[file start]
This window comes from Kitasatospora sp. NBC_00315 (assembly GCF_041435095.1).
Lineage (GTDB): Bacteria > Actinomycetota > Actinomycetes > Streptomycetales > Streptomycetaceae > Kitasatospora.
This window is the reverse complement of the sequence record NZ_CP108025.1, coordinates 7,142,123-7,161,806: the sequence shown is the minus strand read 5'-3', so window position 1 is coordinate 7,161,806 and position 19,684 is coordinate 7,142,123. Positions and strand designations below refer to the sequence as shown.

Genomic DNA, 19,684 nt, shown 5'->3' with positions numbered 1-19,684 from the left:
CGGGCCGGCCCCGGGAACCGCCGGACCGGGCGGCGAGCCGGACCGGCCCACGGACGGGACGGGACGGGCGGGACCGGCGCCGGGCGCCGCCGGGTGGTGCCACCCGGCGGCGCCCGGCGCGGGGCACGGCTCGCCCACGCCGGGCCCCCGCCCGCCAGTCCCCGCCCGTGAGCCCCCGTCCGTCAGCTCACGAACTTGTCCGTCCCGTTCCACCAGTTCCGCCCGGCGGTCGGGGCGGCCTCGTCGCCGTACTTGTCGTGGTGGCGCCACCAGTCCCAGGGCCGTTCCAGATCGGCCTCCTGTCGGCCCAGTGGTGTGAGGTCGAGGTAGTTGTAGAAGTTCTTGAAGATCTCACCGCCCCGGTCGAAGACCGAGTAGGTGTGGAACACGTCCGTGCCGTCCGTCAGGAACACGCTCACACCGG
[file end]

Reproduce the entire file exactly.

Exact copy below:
This window comes from Kitasatospora sp. NBC_00315 (assembly GCF_041435095.1).
Lineage (GTDB): Bacteria > Actinomycetota > Actinomycetes > Streptomycetales > Streptomycetaceae > Kitasatospora.
This window is the reverse complement of the sequence record NZ_CP108025.1, coordinates 7,142,123-7,161,806: the sequence shown is the minus strand read 5'-3', so window position 1 is coordinate 7,161,806 and position 19,684 is coordinate 7,142,123. Positions and strand designations below refer to the sequence as shown.

Genomic DNA, 19,684 nt, shown 5'->3' with positions numbered 1-19,684 from the left:
CGGGCCGGCCCCGGGAACCGCCGGACCGGGCGGCGAGCCGGACCGGCCCACGGACGGGACGGGACGGGCGGGACCGGCGCCGGGCGCCGCCGGGTGGTGCCACCCGGCGGCGCCCGGCGCGGGGCACGGCTCGCCCACGCCGGGCCCCCGCCCGCCAGTCCCCGCCCGTGAGCCCCCGTCCGTCAGCTCACGAACTTGTCCGTCCCGTTCCACCAGTTCCGCCCGGCGGTCGGGGCGGCCTCGTCGCCGTACTTGTCGTGGTGGCGCCACCAGTCCCAGGGCCGTTCCAGATCGGCCTCCTGTCGGCCCAGTGGTGTGAGGTCGAGGTAGTTGTAGAAGTTCTTGAAGATCTCACCGCCCCGGTCGAAGACCGAGTAGGTGTGGAACACGTCCGTGCCGTCCGTCAGGAACACGCTCACACCGG